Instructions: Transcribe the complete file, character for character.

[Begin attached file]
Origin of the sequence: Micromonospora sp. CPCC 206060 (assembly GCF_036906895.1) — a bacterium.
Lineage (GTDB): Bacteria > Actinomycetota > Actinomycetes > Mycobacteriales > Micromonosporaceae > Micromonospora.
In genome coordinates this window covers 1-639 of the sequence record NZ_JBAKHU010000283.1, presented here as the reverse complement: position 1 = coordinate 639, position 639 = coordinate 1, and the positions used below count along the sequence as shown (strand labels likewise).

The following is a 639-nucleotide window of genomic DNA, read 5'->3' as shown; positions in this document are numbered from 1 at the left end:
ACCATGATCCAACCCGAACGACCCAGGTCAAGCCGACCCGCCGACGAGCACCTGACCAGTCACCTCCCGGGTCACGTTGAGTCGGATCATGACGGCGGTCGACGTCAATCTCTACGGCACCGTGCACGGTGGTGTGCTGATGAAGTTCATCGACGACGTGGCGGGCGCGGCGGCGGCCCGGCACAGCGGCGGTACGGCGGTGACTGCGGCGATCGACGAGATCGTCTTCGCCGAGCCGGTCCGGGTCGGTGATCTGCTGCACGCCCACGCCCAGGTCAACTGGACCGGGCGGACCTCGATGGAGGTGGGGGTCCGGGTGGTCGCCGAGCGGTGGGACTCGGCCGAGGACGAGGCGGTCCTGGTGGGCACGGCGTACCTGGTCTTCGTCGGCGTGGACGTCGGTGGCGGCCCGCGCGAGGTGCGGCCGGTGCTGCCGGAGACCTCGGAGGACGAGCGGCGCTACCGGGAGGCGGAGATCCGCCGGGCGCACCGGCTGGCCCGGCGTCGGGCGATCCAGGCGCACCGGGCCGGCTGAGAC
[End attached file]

Origin of the sequence: Micromonospora sp. CPCC 206060 (assembly GCF_036906895.1) — a bacterium.
Lineage (GTDB): Bacteria > Actinomycetota > Actinomycetes > Mycobacteriales > Micromonosporaceae > Micromonospora.
In genome coordinates this window covers 1-639 of the sequence record NZ_JBAKHU010000283.1, presented here as the reverse complement: position 1 = coordinate 639, position 639 = coordinate 1, and the positions used below count along the sequence as shown (strand labels likewise).

The following is a 639-nucleotide window of genomic DNA, read 5'->3' as shown; positions in this document are numbered from 1 at the left end:
ACCATGATCCAACCCGAACGACCCAGGTCAAGCCGACCCGCCGACGAGCACCTGACCAGTCACCTCCCGGGTCACGTTGAGTCGGATCATGACGGCGGTCGACGTCAATCTCTACGGCACCGTGCACGGTGGTGTGCTGATGAAGTTCATCGACGACGTGGCGGGCGCGGCGGCGGCCCGGCACAGCGGCGGTACGGCGGTGACTGCGGCGATCGACGAGATCGTCTTCGCCGAGCCGGTCCGGGTCGGTGATCTGCTGCACGCCCACGCCCAGGTCAACTGGACCGGGCGGACCTCGATGGAGGTGGGGGTCCGGGTGGTCGCCGAGCGGTGGGACTCGGCCGAGGACGAGGCGGTCCTGGTGGGCACGGCGTACCTGGTCTTCGTCGGCGTGGACGTCGGTGGCGGCCCGCGCGAGGTGCGGCCGGTGCTGCCGGAGACCTCGGAGGACGAGCGGCGCTACCGGGAGGCGGAGATCCGCCGGGCGCACCGGCTGGCCCGGCGTCGGGCGATCCAGGCGCACCGGGCCGGCTGAGAC